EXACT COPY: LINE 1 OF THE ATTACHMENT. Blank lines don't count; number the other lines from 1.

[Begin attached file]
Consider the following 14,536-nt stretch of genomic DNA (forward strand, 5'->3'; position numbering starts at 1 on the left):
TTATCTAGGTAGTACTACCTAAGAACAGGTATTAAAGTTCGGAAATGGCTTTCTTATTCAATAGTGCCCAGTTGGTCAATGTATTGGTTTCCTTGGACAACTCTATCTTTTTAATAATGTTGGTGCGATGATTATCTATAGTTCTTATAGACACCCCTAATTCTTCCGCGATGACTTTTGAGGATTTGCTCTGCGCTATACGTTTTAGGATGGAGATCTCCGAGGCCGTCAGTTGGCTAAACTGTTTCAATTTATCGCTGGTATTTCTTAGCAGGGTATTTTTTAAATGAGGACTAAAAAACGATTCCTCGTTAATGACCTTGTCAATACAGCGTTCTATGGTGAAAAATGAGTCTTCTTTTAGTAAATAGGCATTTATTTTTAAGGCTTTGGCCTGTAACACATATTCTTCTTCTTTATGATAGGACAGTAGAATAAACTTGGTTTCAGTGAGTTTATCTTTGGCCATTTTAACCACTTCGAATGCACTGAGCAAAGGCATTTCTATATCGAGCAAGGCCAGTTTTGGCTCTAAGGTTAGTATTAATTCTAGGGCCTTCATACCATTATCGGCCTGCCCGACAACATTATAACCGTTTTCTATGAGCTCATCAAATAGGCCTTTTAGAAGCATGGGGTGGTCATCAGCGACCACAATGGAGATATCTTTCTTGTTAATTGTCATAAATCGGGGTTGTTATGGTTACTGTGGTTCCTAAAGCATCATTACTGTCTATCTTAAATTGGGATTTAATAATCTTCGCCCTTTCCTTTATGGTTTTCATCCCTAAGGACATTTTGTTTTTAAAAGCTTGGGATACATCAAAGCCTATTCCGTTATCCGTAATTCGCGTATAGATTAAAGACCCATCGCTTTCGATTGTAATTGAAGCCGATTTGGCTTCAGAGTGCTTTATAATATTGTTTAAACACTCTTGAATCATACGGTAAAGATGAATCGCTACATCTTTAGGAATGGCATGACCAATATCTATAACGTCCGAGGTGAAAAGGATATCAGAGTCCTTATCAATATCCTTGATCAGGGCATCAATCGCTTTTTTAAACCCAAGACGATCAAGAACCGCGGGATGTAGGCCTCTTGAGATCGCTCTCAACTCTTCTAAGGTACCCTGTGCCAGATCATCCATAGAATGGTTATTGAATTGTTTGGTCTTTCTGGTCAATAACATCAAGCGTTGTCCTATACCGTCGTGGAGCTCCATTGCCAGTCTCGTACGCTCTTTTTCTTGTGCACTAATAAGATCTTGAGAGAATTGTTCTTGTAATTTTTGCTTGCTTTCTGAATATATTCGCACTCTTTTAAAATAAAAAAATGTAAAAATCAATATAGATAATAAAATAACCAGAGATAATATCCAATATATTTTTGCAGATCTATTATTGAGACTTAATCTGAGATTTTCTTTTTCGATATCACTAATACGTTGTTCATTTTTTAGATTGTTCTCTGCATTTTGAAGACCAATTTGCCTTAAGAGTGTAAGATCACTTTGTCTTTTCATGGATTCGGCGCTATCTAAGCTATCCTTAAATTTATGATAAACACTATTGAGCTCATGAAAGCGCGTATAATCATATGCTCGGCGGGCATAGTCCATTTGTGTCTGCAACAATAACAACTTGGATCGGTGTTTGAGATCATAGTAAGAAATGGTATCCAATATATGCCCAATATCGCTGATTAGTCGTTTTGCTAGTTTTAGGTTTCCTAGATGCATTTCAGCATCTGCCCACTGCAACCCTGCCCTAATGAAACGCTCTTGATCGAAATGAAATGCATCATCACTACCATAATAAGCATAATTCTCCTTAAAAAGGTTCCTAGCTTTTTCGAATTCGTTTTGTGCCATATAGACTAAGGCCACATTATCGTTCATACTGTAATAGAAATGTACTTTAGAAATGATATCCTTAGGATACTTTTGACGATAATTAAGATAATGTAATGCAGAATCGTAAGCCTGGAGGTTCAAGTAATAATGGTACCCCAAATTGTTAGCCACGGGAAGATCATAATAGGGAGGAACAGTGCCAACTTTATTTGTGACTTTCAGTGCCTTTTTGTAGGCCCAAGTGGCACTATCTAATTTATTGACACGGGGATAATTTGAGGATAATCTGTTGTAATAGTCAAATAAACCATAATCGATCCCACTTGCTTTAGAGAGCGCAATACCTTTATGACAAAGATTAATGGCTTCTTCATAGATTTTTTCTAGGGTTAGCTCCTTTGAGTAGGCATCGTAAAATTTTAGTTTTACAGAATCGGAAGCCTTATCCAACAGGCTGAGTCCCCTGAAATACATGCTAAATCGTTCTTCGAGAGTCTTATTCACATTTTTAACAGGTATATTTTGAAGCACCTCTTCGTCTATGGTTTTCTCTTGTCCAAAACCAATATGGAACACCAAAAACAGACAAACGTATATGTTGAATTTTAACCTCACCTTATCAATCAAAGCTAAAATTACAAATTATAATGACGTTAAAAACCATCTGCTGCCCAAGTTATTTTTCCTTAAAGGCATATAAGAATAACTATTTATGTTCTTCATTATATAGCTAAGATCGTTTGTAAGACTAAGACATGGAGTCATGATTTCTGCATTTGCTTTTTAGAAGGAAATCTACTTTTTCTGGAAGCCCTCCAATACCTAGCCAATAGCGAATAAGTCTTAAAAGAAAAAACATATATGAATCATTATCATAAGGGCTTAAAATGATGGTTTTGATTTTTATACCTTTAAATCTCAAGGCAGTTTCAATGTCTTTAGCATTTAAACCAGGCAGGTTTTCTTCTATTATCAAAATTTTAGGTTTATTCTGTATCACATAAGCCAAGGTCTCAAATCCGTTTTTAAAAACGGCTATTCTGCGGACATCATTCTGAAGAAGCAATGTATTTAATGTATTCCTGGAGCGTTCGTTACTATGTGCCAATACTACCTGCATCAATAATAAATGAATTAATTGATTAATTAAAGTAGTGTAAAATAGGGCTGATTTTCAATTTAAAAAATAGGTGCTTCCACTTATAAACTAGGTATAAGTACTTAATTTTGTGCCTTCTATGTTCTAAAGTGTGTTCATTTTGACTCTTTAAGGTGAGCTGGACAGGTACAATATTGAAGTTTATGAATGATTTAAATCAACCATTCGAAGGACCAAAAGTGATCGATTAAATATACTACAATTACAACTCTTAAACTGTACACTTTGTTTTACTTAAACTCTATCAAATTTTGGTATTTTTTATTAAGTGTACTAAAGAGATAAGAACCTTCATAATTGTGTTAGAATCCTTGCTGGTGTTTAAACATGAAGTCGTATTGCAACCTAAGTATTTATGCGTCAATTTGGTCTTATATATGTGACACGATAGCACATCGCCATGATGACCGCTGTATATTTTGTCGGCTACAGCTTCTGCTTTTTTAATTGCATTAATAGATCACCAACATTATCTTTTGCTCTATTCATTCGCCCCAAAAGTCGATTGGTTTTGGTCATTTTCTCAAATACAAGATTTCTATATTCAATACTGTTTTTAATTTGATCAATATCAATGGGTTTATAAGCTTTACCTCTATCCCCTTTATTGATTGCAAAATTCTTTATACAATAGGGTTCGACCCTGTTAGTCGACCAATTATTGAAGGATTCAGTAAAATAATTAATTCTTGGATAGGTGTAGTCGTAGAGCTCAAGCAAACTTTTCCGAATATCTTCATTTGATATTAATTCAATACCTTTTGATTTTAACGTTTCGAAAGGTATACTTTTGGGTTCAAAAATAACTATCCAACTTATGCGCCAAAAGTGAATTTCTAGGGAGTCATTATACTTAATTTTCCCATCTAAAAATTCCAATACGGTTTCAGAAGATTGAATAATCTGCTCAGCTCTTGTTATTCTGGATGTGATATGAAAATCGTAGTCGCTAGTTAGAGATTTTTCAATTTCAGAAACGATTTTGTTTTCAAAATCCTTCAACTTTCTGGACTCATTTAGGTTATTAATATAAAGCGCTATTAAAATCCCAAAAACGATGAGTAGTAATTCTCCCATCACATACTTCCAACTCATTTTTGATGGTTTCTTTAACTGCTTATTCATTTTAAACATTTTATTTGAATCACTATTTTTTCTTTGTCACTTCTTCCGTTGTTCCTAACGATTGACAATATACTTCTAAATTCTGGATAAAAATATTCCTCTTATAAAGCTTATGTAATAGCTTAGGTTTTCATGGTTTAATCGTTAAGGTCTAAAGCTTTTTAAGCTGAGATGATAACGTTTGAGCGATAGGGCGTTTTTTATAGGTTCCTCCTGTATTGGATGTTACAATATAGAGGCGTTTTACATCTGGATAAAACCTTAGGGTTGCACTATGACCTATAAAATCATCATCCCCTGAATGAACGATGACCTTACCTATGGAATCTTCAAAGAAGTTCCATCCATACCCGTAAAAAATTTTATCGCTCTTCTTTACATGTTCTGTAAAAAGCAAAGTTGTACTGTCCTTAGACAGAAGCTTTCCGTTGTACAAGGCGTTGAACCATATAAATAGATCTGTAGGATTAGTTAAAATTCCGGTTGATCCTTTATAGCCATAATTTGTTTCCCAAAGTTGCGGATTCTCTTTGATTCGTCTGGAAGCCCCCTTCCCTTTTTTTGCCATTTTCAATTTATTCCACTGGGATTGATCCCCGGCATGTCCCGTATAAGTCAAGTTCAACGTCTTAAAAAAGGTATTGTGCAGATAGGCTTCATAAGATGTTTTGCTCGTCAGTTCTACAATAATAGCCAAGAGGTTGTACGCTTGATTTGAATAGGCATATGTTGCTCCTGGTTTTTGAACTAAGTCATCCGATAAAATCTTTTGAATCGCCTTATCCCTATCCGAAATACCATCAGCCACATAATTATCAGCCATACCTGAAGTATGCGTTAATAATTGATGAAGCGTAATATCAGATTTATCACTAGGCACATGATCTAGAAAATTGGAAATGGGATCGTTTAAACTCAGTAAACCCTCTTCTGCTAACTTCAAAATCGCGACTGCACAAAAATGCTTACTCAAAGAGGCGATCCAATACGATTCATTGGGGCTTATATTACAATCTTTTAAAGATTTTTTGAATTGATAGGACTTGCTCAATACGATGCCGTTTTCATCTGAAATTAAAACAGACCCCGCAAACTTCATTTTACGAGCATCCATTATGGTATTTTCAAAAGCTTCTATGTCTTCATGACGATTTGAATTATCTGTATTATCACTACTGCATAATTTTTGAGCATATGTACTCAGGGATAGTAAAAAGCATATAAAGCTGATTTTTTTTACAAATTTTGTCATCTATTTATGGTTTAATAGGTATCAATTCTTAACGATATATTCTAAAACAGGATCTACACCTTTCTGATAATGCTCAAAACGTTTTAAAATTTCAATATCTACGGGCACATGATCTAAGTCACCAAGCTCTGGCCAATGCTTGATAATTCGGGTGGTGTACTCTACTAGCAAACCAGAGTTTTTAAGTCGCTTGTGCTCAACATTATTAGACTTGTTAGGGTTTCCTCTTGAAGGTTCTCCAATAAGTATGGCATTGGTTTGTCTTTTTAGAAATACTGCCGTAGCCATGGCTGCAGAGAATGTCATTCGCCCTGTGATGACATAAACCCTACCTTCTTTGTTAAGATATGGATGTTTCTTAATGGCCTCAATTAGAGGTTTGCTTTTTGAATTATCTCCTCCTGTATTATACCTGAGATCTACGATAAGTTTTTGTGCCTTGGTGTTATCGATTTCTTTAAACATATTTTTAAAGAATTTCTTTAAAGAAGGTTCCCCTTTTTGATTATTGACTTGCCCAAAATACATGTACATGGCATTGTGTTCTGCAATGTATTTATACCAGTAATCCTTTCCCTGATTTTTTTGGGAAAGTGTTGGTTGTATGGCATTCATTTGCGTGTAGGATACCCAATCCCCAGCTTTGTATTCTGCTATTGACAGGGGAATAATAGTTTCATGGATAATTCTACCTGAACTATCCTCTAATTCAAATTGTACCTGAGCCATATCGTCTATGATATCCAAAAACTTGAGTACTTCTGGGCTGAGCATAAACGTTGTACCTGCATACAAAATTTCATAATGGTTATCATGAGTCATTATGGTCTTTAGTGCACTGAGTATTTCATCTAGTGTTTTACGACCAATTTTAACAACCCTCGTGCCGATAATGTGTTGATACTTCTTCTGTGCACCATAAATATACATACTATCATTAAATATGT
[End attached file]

Consider the following 14,536-nt stretch of genomic DNA (forward strand, 5'->3'; position numbering starts at 1 on the left):